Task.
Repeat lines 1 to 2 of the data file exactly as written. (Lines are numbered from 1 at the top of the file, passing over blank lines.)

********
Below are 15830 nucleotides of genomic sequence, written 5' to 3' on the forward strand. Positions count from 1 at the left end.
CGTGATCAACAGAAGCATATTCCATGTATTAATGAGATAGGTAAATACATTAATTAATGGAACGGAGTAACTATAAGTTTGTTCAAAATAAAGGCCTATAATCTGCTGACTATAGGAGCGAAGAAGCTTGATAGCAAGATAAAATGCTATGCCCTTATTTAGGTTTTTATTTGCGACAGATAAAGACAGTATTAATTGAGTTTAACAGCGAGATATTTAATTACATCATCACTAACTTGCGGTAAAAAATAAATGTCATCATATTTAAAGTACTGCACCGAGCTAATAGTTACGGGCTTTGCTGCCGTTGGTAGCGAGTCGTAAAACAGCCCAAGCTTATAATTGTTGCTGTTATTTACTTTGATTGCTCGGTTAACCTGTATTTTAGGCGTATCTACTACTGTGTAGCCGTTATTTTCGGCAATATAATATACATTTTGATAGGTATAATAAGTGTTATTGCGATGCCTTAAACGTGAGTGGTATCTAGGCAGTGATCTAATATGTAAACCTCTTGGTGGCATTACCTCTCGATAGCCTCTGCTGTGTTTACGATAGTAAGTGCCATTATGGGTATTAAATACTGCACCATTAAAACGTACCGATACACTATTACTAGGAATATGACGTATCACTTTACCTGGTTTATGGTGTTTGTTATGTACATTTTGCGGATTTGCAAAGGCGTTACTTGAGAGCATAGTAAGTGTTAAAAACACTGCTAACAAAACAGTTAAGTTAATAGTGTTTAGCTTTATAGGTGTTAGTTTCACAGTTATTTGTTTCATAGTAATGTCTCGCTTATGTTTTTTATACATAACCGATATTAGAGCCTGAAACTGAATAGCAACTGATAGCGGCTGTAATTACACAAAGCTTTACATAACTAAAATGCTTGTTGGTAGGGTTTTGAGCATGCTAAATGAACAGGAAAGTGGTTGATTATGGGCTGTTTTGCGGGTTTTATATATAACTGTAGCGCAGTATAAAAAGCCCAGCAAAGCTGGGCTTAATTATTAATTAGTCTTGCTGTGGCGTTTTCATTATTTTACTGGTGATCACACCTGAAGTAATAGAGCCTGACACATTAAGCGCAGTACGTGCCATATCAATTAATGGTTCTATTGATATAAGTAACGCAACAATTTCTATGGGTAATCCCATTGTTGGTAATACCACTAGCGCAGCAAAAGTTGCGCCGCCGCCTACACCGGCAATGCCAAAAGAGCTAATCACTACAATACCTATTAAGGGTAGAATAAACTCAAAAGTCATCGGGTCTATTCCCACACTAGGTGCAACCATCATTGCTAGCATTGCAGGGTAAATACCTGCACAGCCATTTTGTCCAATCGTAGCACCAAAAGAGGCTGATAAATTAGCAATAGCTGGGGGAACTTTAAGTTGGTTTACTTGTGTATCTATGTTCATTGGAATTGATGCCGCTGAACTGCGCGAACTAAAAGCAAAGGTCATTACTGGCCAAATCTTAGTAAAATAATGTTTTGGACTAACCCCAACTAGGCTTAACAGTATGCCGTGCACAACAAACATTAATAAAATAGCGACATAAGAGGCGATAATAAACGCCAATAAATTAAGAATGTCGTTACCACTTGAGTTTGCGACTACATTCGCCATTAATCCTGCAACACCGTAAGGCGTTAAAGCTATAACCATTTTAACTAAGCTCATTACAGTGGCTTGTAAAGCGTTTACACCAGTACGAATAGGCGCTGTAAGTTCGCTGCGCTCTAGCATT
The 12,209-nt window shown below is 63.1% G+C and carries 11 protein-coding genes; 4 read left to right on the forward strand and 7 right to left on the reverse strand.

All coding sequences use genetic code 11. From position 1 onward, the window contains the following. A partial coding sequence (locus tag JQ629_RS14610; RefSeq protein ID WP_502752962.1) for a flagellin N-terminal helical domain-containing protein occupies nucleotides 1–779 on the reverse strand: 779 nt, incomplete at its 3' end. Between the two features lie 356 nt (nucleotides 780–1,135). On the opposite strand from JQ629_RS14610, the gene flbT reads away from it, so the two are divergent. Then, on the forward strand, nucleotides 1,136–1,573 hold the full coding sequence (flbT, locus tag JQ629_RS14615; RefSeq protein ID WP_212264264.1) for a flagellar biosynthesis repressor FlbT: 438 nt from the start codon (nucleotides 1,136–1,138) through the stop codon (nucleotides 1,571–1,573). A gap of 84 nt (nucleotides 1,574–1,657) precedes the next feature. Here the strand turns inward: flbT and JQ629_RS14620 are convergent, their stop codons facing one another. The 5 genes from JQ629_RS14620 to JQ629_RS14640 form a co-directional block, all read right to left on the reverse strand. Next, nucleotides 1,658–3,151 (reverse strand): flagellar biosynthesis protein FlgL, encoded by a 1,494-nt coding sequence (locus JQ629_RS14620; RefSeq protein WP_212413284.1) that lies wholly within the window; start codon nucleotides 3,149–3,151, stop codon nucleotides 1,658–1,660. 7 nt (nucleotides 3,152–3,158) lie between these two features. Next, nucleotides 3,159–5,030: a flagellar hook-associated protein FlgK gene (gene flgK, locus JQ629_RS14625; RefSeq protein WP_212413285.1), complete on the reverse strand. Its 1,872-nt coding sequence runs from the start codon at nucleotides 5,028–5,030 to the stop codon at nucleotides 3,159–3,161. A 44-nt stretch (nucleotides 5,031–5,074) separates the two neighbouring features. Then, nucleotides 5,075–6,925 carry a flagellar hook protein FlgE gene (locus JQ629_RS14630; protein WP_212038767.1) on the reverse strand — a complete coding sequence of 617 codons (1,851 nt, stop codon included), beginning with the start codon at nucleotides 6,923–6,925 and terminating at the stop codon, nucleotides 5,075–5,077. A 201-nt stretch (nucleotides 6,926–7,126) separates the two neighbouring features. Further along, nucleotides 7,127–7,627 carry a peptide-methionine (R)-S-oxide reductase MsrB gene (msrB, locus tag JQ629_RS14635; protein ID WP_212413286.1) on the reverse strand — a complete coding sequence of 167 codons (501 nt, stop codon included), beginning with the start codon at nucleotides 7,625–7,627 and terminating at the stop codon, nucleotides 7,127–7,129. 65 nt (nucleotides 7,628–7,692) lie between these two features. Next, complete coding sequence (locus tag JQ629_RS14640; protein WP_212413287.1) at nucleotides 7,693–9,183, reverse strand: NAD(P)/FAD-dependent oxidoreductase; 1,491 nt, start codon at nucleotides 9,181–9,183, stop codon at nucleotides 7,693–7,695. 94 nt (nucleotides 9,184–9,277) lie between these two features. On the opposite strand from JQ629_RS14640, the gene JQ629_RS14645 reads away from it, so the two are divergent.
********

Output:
Below are 15830 nucleotides of genomic sequence, written 5' to 3' on the forward strand. Positions count from 1 at the left end.
CGTGATCAACAGAAGCATATTCCATGTATTAATGAGATAGGTAAATACATTAATTAATGGAACGGAGTAACTATAAGTTTGTTCAAAATAAAGGCCTATAATCTGCTGACTATAGGAGCGAAGAAGCTTGATAGCAAGATAAAATGCTATGCCCTTATTTAGGTTTTTATTTGCGACAGATAAAGACAGTATTAATTGAGTTTAACAGCGAGATATTTAATTACATCATCACTAACTTGCGGTAAAAAATAAATGTCATCATATTTAAAGTACTGCACCGAGCTAATAGTTACGGGCTTTGCTGCCGTTGGTAGCGAGTCGTAAAACAGCCCAAGCTTATAATTGTTGCTGTTATTTACTTTGATTGCTCGGTTAACCTGTATTTTAGGCGTATCTACTACTGTGTAGCCGTTATTTTCGGCAATATAATATACATTTTGATAGGTATAATAAGTGTTATTGCGATGCCTTAAACGTGAGTGGTATCTAGGCAGTGATCTAATATGTAAACCTCTTGGTGGCATTACCTCTCGATAGCCTCTGCTGTGTTTACGATAGTAAGTGCCATTATGGGTATTAAATACTGCACCATTAAAACGTACCGATACACTATTACTAGGAATATGACGTATCACTTTACCTGGTTTATGGTGTTTGTTATGTACATTTTGCGGATTTGCAAAGGCGTTACTTGAGAGCATAGTAAGTGTTAAAAACACTGCTAACAAAACAGTTAAGTTAATAGTGTTTAGCTTTATAGGTGTTAGTTTCACAGTTATTTGTTTCATAGTAATGTCTCGCTTATGTTTTTTATACATAACCGATATTAGAGCCTGAAACTGAATAGCAACTGATAGCGGCTGTAATTACACAAAGCTTTACATAACTAAAATGCTTGTTGGTAGGGTTTTGAGCATGCTAAATGAACAGGAAAGTGGTTGATTATGGGCTGTTTTGCGGGTTTTATATATAACTGTAGCGCAGTATAAAAAGCCCAGCAAAGCTGGGCTTAATTATTAATTAGTCTTGCTGTGGCGTTTTCATTATTTTACTGGTGATCACACCTGAAGTAATAGAGCCTGACACATTAAGCGCAGTACGTGCCATATCAATTAATGGTTCTATTGATATAAGTAACGCAACAATTTCTATGGGTAATCCCATTGTTGGTAATACCACTAGCGCAGCAAAAGTTGCGCCGCCGCCTACACCGGCAATGCCAAAAGAGCTAATCACTACAATACCTATTAAGGGTAGAATAAACTCAAAAGTCATCGGGTCTATTCCCACACTAGGTGCAACCATCATTGCTAGCATTGCAGGGTAAATACCTGCACAGCCATTTTGTCCAATCGTAGCACCAAAAGAGGCTGATAAATTAGCAATAGCTGGGGGAACTTTAAGTTGGTTTACTTGTGTATCTATGTTCATTGGAATTGATGCCGCTGAACTGCGCGAACTAAAAGCAAAGGTCATTACTGGCCAAATCTTAGTAAAATAATGTTTTGGACTAACCCCAACTAGGCTTAACAGTATGCCGTGCACAACAAACATTAATAAAATAGCGACATAAGAGGCGATAATAAACGCCAATAAATTAAGAATGTCGTTACCACTTGAGTTTGCGACTACATTCGCCATTAATCCTGCAACACCGTAAGGCGTTAAAGCTATAACCATTTTAACTAAGCTCATTACAGTGGCTTGTAAAGCGTTTACACCAGTACGAATAGGCGCTGTAAGTTCGCTGCGCTCTAGCATT